Once you see the paintings of Paul Delvaux you are unlikely to forget them. The dreamlike mood and quaint atmosphere is unique and hypnotic. But where does the mysterious power of his art come from? The exhibition “Paul Delvaux: Dream Odyssey” at the Museum of Modern Art Saitama (MOMAS) offers some clues.

The show is on its own odyssey, touring six museums in Japan, with MOMAS as the fourth. It is also the second time at a venue close to Tokyo — last year it was at the Fuchu Art Museum on the Western outskirts of the city.

We can deduce from this that Delvaux or the particular works on this tour don’t quite merit a show at a more central and prestigious venue. This is borne out by a closer look at the work and the artist.

Although the exhibition boasts 80 works, a large proportion of these are merely sketches, doodles and studies. The finished paintings included in the show are well worth seeing, but they don’t quite seem to be his best work. And even if they were, Delvaux still wouldn’t quite merit a show at a top museum, as he falls just under “great painter” status.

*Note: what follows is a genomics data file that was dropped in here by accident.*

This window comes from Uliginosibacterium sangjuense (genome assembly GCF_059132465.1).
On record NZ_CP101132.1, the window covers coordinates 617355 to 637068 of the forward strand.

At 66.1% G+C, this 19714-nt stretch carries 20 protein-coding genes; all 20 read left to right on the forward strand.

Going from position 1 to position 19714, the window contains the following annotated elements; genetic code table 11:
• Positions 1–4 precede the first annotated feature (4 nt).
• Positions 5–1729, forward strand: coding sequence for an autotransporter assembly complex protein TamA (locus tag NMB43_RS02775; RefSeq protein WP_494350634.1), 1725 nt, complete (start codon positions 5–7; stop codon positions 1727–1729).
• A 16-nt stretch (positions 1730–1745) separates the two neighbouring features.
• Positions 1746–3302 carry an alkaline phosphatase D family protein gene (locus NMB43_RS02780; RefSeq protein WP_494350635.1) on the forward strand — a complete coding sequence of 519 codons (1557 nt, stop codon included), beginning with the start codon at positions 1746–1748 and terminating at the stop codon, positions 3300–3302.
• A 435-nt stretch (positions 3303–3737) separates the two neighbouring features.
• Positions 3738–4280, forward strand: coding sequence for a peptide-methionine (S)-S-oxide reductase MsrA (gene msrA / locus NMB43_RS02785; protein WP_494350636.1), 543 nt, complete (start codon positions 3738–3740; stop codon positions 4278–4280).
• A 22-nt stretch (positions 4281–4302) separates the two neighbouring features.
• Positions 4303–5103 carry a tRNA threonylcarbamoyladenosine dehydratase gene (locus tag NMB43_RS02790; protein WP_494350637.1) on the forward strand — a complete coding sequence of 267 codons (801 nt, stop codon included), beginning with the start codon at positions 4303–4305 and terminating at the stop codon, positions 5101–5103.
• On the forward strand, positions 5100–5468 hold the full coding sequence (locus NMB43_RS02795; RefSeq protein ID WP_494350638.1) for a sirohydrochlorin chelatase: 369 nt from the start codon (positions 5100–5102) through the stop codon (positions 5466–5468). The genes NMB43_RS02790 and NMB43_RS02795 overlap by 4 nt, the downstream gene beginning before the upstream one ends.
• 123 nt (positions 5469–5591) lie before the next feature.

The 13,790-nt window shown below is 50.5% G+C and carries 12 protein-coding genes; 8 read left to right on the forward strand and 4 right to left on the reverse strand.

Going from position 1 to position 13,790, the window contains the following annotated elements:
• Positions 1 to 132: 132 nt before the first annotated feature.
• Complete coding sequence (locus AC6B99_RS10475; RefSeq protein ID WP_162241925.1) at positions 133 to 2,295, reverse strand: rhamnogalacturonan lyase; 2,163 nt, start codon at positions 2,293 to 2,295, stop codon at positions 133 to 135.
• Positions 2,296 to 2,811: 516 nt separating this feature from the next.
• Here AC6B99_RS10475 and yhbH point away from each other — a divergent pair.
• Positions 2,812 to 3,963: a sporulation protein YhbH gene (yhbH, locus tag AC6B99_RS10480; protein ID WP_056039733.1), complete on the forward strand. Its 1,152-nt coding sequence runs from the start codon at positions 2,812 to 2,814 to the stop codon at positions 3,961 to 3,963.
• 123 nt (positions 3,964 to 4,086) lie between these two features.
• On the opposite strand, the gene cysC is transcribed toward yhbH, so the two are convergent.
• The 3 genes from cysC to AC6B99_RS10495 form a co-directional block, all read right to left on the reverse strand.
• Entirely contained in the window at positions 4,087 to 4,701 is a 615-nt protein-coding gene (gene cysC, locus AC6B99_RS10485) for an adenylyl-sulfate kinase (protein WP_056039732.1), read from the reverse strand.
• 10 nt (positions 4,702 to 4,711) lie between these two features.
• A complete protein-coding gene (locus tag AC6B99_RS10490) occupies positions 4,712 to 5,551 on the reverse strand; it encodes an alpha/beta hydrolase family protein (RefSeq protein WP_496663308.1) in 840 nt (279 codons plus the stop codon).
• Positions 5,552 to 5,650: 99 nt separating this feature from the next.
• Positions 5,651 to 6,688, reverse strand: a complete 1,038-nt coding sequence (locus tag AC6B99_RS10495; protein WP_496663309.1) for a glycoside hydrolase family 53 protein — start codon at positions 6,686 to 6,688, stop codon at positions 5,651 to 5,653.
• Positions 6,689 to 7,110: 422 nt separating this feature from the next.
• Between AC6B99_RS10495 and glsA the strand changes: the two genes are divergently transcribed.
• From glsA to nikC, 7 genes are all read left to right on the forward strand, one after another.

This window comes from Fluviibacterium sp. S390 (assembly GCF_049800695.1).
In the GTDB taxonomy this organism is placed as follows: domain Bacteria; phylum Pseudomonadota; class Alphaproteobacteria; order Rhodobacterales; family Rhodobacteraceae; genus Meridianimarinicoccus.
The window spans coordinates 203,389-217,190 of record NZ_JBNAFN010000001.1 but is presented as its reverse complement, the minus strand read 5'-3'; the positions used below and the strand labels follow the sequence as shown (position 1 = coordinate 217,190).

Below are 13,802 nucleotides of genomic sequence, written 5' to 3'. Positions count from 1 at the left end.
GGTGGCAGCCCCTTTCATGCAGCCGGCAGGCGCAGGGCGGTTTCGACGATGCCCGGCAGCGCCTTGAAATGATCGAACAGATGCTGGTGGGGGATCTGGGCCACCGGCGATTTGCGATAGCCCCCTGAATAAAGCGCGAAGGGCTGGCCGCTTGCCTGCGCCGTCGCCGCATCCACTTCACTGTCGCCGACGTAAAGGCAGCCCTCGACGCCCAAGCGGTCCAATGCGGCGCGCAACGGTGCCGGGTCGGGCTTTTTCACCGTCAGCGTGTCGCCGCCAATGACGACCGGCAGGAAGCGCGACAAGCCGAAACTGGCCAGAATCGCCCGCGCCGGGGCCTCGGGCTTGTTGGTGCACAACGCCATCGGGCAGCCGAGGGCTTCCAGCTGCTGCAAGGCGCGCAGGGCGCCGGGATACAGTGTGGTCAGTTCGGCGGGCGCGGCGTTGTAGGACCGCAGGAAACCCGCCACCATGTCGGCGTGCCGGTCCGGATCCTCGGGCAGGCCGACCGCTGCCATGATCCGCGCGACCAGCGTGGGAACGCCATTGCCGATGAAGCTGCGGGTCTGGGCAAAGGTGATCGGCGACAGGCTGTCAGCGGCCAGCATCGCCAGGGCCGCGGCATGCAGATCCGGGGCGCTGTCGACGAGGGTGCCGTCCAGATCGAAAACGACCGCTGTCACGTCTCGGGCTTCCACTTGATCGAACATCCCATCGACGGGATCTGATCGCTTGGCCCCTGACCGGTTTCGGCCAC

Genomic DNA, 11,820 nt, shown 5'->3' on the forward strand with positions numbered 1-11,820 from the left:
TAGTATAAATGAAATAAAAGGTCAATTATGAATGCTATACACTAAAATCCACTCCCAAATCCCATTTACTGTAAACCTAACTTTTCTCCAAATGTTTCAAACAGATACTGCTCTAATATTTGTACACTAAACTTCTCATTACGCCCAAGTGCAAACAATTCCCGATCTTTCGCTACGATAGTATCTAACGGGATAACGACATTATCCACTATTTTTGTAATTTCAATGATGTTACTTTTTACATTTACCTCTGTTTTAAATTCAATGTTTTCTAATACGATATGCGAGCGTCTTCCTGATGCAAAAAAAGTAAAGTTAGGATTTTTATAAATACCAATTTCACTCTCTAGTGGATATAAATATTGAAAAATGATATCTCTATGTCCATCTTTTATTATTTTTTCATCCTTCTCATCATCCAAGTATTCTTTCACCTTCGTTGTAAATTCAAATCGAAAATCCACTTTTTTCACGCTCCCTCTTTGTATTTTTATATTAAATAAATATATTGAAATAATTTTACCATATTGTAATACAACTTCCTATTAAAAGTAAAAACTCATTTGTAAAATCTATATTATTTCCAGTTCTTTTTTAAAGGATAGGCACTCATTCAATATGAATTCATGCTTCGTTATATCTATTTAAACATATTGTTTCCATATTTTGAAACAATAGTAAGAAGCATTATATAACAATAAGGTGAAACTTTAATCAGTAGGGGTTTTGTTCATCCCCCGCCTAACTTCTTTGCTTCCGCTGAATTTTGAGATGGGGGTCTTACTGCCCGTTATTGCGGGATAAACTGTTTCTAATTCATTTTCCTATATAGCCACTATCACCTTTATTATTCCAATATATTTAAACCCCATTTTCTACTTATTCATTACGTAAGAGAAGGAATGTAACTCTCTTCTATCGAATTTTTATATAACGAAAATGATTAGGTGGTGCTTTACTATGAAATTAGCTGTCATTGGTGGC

Delvaux’s technique is limited; his motifs repetitive and unadventurous; and his art-historical relevance limited. He is often cited as part of the Surrealist movement, along with fellow Belgian René Magritte. On the surface this seems plausible, as one of the aspects the Surrealists were most interested in was dreaming, and there is no denying the dreamlike qualities of Delvaux’s work. But his art also lacks the experimental and exploratory dynamic of Surrealism.

Delvaux’s art is more about the ritualistic rearranging of the same limited elements: classical backdrops, doe-eyed maidens and the occasional train. In a sense he is rather like Marc Chagall. Early on, both artists discovered their artistic comfort zones, and spent the rest of their careers ensconced there.

This exhibition does a good job examining how he stumbled upon his iconic style. Early sub-realist sketches and sub-impressionist paintings reveal a tentative interest in the motifs that were later to become dominant.

An important early influence was the Greek-born Italian painter Giorgio de Chirico, who first painted surreal, neo-classical cityscapes with oddly aligned shadows; but whereas De Chirico peopled his paintings with faceless mannequins, Delvaux found a more pleasing focus in the naked damsels who sleepwalk through his paintings.

Their presence also serves to emphasize the absence of the male. It is this lack that leads us to search for it in a cod-Freudian way in the landscape, architecture and finally, and most convincingly, in the phallic symbol of the trains.

“Paul Delvaux: Dream Odyssey” at the Museum of Modern Art Saitama runs till March 21; open 10 a.m.-5:30 p.m. ¥1,100. Closed Mon. www.momas.jp

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